Living with humpback dolphins and fishers: A photo story

Written by Rahul Muralidharan

The Palk Bay and the Gulf of Mannar in Ramanathapuram district of Tamil Nadu are home to humpback dolphins and artisanal fishing communities. Dolphins and fishers here have historically had an uneasy relationship: that is dolphins engage in depredation or in other words -plunder fish caught in fisher’s nets. But, on the other hand dolphins are incidentally caught in certain types of fishing gear and die as a result. To counter the decline of near-shore fisheries, people are experimenting with new types of fishing gears, materials and intensifying fishing operations. The humpback dolphins, however, are also busy learning, behaviourally adapting to these new technologies to maximize their foraging efficacy.

What appears to be a simple story of conflict over fish between fishers and humpback dolphins, deep down it is an indication of how conservation is conceived and practiced in marine environments. This photo story explores the lives and deaths of humpback dolphins, and what happens in between.

As a pod of humpback dolphin forage on cuttlefish on a sunny August morning; black plumes rise from the shallow blue waters off Adam’s Bridge in the Palk Bay, close to the International Maritime Boundary Line which separates Tamil Nadu and Sri Lanka.
The waters are not as calm as they appear in Rameshwaram, Palk Bay. Artisanal fishers say their lives are under growing pressure because of humpback dolphins depredating catch off their fishing gears and competition from trawlers in the contentious coastal waters between Tamil Nadu and Sri Lanka.
Shore seining needs calm waters and abundant near shore fish, which is seasonal yet crucial income earning activity for both men and women. But shore seining has been banned in the islands of the Gulf of Mannar Marine National Park since the year 2000 ostensibly to protect coral reefs. Fishers, however, point out that it is the shore seine nets that get damaged by getting caught in reefs.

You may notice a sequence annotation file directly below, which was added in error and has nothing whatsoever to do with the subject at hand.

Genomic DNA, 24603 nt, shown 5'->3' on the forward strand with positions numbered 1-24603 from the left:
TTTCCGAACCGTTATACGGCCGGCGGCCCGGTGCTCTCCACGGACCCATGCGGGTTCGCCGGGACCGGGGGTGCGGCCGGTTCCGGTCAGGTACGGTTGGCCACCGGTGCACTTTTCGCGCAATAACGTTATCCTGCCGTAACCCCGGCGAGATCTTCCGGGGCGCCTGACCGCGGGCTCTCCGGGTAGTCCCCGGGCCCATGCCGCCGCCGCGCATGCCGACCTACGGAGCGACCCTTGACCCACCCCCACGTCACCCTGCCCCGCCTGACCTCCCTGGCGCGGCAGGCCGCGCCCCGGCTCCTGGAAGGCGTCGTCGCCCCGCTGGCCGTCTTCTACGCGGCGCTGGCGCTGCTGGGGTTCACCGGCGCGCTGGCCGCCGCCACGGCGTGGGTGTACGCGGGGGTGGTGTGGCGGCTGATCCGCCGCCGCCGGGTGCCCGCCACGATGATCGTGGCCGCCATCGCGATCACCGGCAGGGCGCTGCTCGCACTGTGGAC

Over time, fishers have switched from the use of cotton nets to monofilament (plastic) nets. This has not only altered how people fish but also changed how dolphins respond to fishing gears. This encircling monofilament net targets small forage fish abundant in near-shore waters and used mainly for dry fish processing. But it also attracts intense depredation by dolphins.
In the past, shore seine fishers would use simple tricks to scare away dolphins. The sounds made by a dry palm leaf tied to a single dolphin’s tail could scatter a whole pod of dolphins. Now dolphins gather wherever the nets are and it has become tough to chase them away.
Most of the waking hours of some fishermen are spent in mending nets, sometimes even for six hours a day.Dolphins make holes in the nets when they bite through to pull the entangled fish.
Sleep is something elusive in the fishing village and is shaped by the movement patterns of the target fish. A typical fishing day begins at 2 am. Fisher need to return to shore by 8 am for the auction. The rest of the time is spent mending nets and preparing for the next day.
According to the State’s discourse, fishers are harvesting resources for free in an open-access system. But fishers say that they invest a lot of capital in terms of gear, fuel and fishing crew. Moreover catching fish is not as simple as just dipping nets in the sea – it requires skills, patience and experience.
Deciding where to fish on any particular day comes with a risk when the fishing grounds are ruled by dolphins. While most research has focused on how dolphins are affected by fishing practices – more research needs to look into how people are affected by dolphins especially under particular conservation contexts.
Dolphins aren’t always victorious. On a longer time scale, their survival might be jeopardized not just by depredating from monofilament fishing gear but also by ingesting plastic along with it. Moreover, they train their young ones to depredate, trapping them in the same cycle of vulnerability.

About the Author:

Rahul Muralidharan joined the ATREE PhD program in 2013. He studies the Indo-Pacific humpback dolphins, artisanal fisheries and the interactions between them – but is focused on exploring how biodiversity conservation is conceived and practiced.At present he seems to be in a phase where he isfiguring out whether he works for a living or is just enjoying his life by learning the art of fishing by participating in lives of fishers. His favourite fieldwork pastime are chatting with people in tea shops about fisheries and dolphins, dissecting fish and squid to cook and eating them fresh with utmost relish.

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